This is a long-running public seminar series run by the Department of History, convened by Dr Richard Gaunt (Associate Professor in British Political and Electoral History). All students, academic staff, and the general public are welcome. The seminars offer an opportunity for public discussion of local history topics with specialist talks from visiting speakers and University of Nottingham academics.
We're pleased to return to in-person seminars this year. Please observe Covid-19 precautions.
A fee of £5 will be taken on the door (cash only please, or email if you wish to pay in advance).
Chapels belonging to gentry families were a common phenomenon within post-Reformation parish churches. They generally provided pew seating for the family and servants, or burial chambers for family members, or both. Their general neglect by historians of parish churches can be accounted for in part by historiographical fashion: the interests in tracing changes in the layout of churches that reflected the spiritual priorities of Calvinists and later Laudians, or in exploring pew disputes as an indication of social relations within the parish. But perhaps more importantly, it is because so many of these chapels were obliterated by the refurbishment of parish churches in the nineteenth century.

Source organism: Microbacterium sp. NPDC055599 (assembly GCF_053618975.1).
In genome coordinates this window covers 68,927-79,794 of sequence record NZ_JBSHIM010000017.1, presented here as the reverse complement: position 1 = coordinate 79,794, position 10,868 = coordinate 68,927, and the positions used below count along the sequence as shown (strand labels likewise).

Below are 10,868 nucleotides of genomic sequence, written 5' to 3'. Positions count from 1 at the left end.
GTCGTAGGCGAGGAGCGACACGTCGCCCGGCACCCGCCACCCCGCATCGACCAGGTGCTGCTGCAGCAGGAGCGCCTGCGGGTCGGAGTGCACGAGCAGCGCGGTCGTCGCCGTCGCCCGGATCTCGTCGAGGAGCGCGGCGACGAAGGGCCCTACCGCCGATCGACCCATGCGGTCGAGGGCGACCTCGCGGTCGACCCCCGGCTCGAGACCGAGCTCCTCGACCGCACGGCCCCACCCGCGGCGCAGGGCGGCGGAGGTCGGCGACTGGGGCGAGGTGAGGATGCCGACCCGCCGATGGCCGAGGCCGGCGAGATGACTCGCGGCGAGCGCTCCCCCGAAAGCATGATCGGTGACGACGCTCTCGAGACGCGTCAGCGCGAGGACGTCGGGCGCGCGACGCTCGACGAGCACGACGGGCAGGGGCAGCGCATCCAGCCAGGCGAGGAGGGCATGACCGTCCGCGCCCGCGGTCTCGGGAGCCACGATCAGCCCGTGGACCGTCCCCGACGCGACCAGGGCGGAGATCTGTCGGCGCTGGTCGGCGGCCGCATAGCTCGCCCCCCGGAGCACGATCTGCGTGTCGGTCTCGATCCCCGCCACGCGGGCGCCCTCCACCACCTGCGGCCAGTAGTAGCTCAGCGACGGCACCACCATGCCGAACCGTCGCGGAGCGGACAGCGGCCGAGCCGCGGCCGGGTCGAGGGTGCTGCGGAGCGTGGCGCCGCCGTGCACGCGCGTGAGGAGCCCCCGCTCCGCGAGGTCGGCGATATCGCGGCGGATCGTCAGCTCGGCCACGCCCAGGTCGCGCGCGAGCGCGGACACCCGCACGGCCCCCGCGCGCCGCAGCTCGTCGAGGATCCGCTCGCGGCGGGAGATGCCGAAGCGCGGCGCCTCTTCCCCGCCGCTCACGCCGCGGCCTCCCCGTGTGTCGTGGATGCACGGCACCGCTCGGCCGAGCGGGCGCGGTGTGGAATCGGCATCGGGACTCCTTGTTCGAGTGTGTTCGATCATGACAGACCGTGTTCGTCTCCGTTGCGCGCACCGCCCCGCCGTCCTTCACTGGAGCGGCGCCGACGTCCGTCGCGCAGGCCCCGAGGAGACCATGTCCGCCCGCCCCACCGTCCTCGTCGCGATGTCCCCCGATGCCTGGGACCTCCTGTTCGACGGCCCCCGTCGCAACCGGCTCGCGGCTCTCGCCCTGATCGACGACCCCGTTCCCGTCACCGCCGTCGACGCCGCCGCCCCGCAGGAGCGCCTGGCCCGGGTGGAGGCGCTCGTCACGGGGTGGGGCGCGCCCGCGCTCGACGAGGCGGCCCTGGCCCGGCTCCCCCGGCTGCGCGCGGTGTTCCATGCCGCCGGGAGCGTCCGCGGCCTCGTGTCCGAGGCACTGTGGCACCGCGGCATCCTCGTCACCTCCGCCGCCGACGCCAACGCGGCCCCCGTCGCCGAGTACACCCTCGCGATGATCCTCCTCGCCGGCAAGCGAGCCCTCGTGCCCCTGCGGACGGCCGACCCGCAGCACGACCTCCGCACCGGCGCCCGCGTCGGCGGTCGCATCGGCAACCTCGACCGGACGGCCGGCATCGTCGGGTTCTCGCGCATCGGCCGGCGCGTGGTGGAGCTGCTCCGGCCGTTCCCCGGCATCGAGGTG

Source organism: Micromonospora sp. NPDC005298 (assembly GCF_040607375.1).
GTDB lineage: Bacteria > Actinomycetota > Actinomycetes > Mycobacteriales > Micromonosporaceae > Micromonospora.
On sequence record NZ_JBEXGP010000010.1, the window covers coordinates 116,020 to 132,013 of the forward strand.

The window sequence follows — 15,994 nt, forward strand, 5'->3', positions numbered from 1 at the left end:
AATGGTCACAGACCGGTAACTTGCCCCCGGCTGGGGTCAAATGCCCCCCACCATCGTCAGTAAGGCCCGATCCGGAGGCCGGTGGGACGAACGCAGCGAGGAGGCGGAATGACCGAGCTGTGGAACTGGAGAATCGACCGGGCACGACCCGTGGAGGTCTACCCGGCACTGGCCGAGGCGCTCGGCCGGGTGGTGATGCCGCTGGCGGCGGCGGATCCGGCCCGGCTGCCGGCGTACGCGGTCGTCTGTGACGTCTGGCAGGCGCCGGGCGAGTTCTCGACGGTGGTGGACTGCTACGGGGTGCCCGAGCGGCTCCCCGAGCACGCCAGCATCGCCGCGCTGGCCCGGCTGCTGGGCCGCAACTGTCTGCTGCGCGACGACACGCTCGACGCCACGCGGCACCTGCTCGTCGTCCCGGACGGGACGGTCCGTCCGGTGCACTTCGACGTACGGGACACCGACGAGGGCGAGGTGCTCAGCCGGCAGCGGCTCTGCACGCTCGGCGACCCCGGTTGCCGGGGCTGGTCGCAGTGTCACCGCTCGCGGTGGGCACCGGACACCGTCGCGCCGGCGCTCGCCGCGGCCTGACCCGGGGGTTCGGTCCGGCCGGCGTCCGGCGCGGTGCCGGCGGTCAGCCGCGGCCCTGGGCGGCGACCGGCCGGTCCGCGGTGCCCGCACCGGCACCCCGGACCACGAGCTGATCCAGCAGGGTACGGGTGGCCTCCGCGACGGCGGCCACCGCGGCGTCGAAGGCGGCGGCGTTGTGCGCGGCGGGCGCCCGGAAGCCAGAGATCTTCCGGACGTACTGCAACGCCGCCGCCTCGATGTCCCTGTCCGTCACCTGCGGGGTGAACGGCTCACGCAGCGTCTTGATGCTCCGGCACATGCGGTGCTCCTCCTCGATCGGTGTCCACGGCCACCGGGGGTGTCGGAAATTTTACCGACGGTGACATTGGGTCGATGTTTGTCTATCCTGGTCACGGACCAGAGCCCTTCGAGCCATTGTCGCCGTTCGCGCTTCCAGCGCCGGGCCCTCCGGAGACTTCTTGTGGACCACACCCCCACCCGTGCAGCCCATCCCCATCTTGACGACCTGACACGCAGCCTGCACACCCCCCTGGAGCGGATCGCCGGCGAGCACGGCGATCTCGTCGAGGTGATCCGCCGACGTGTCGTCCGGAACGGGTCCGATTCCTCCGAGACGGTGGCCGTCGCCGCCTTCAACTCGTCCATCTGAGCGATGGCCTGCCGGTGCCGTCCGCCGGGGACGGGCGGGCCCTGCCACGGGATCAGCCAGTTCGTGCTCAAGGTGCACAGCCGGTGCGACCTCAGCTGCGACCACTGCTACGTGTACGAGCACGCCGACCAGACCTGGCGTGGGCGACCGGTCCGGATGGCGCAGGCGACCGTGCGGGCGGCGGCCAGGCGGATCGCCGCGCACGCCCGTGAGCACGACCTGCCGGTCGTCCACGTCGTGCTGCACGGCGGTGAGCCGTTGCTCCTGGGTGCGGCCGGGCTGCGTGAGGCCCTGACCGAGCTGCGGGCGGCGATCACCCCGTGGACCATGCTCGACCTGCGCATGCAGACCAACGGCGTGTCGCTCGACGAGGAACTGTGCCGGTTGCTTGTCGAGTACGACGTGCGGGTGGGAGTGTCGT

Richard Cust is an Emeritus professor of early modern history at the University of Birmingham, specialising in the political and cultural history of late sixteenth and early seventeenth century England.
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